I’ve recently been giving a lot of thought to the difference between curing and healing. They’re related concepts, of course. Healing, however, can come in many forms other than cure.
Let’s say a patient, who has a longstanding relationship with his primary care physician (PCP), one day notices a small bulge in his groin area. He searches on the internet and starts to suspect that he has cancer. He’s frightened.
The first appointment he can get with his PCP is three days later. While he waits for the day of his office visit, the patient loses sleep, isn’t as focused as he should be at work, and is distracted at home with his family. He doesn’t tell his spouse what’s bothering him.
On the day of the appointment, the doctor does a physical exam. “You have a small hernia,” she says. “I’m not concerned about it now. If it grows, we may have to deal with it surgically, but for the time being we can just watch it. How does that sound?”
Suddenly, the patient doesn’t have cancer anymore. He never did, of course, but for three long, anxious days he thought he might until a doctor was able to assuage his fears.
When a clinician helps ease a patient’s mind — with accurate information, realistic expectations, and a humane touch — cure may not be involved, but healing can still take place.
False Hope Can Do Harm
It is widely acknowledged that hope is an important part of healing. In fact, clinicians are often concerned that telling patients who have an advanced illness the full truth about their condition will rob them of their hope. However, hope for a cure is not the only kind of hope clinicians can offer.
In a recently published article, (“Finding Hope and Healing When Cure Is Not Possible”), my coauthors and I refer to hope for a cure (or for future remission) as focused hope because it’s directed expressly at putting a stop to the illness.
But what if cure or remission is not possible? Clinging to the focused hope paradigm in such situations can give a patient false hope. That false hope may then lead to overtreatment.
Providing treatment that is not needed out of a desire to offer focused hope is especially problematic for patients with incurable conditions who are nearing the end of life. Consider a patient with late-stage cancer. Instead of using the time she has left to do what matters most to her — such as being with family and friends, traveling, putting her affairs in order, and even repairing broken relationships — she may spend her remaining days undergoing toxic treatments, with sometimes debilitating side effects, and getting secondary illnesses. Repeated visits to the emergency department, hospitalizations, and ICU stays are common in such circumstances.
Another Kind of Hope
My coauthors and I discuss an alternative approach: intrinsic hope. Rather than focusing on ending an illness, intrinsic hope centers on the present day.
For example, I can hope that my pain will be managed well enough to allow me to walk my dog in the park today. I can hope that I will go home from the hospital with my family today. I can hope I’ll see my grandchild today.
Intrinsic hope centers on bringing inner peace to your life. As we say in our article, “Intrinsic hope replaces unrealistic expectations for recovery with a more profound and resilient emotional foundation.”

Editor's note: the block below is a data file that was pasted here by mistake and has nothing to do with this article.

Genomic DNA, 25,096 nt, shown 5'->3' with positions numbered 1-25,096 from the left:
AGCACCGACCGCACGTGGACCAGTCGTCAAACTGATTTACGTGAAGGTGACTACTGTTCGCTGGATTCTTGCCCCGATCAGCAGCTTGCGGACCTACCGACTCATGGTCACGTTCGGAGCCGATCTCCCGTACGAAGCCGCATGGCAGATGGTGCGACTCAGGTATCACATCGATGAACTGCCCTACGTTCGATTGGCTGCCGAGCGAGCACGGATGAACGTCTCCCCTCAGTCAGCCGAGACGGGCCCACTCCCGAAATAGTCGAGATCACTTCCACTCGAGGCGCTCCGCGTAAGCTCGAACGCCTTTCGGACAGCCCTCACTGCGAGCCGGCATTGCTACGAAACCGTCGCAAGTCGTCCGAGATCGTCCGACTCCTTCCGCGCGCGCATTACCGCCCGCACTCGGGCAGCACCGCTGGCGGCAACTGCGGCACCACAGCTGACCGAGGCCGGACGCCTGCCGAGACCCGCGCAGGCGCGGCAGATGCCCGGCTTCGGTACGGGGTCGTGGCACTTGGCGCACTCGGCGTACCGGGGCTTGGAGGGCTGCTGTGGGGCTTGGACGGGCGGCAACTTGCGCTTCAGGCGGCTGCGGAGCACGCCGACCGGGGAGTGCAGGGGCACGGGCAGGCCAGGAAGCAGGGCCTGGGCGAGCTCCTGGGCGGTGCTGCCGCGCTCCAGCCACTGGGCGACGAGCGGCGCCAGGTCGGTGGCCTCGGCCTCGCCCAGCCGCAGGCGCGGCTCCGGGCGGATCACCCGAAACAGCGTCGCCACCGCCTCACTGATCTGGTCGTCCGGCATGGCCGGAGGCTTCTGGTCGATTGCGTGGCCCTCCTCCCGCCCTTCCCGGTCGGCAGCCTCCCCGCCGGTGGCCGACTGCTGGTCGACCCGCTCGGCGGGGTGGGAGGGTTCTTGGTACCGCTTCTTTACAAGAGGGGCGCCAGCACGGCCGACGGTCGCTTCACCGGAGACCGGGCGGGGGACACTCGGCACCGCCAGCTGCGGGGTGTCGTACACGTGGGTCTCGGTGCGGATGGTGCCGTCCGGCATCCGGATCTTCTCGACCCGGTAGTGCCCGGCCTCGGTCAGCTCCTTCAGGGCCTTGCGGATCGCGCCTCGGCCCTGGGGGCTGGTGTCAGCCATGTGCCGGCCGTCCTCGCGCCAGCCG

Being Emotionally Present Heals Patients — and Clinicians
Offering hope and healing involves the spiritual and emotional aspects of care. Some clinicians may defer these (sometimes difficult) discussions about hope with their patients to social workers, clergy, or palliative care or hospice professionals. I believe, however, that all clinicians need to understand the different dimensions of hope and healing. After all, much clinical care occurs long before hospice or palliative care is indicated. Clinicians will face many instances when cure is not possible and focused hope is false.
Ignoring or devaluing these kinds of skills harms not just patients, but also clinicians. When clinicians actively distance themselves from the emotional and spiritual aspects of care, finding personal reward in their work can be more elusive. I believe that shutting yourself off from your own feelings — essentially, dehumanizing yourself — is contributing to the burnout epidemic in health care today.
Most clinicians did not go into health care, after years of training and hard work, to distance themselves from their patients and provide care as a robot would. They wanted to help people, to heal them. Consider this excerpt from our published article on the topic:
Compassionate clinicians feel their patients’ pain. The literal meaning of compassion is “suffer with.” But in highly charged situations, clinicians have a choice: either block out the emotional impact for the sake of self-protection (which sensitive parents and patients may perceive as abandonment) or allow emotional connection. Total immersion in patients’ . . . anguish isn’t necessary or desirable. Tearing the clinician’s own heart out is not the purpose of this exercise — empathy is.
Being a caring and compassionate health care provider today is not easy. There is no checklist to confirm that you’ve helped a patient move from focused hope to intrinsic hope. Clinicians and patients instead must build a trusting, dynamic partnership that involves pooling their knowledge: the clinician’s expertise and experience with the patient’s self-knowledge. The best health care outcomes — and the greatest healing — arise from that collaboration.
Leonard L. Berry, PhD, MBA, is an IHI Senior Fellow and a professor in Mays Business School at Texas A&M University. He studies service improvement in cancer care.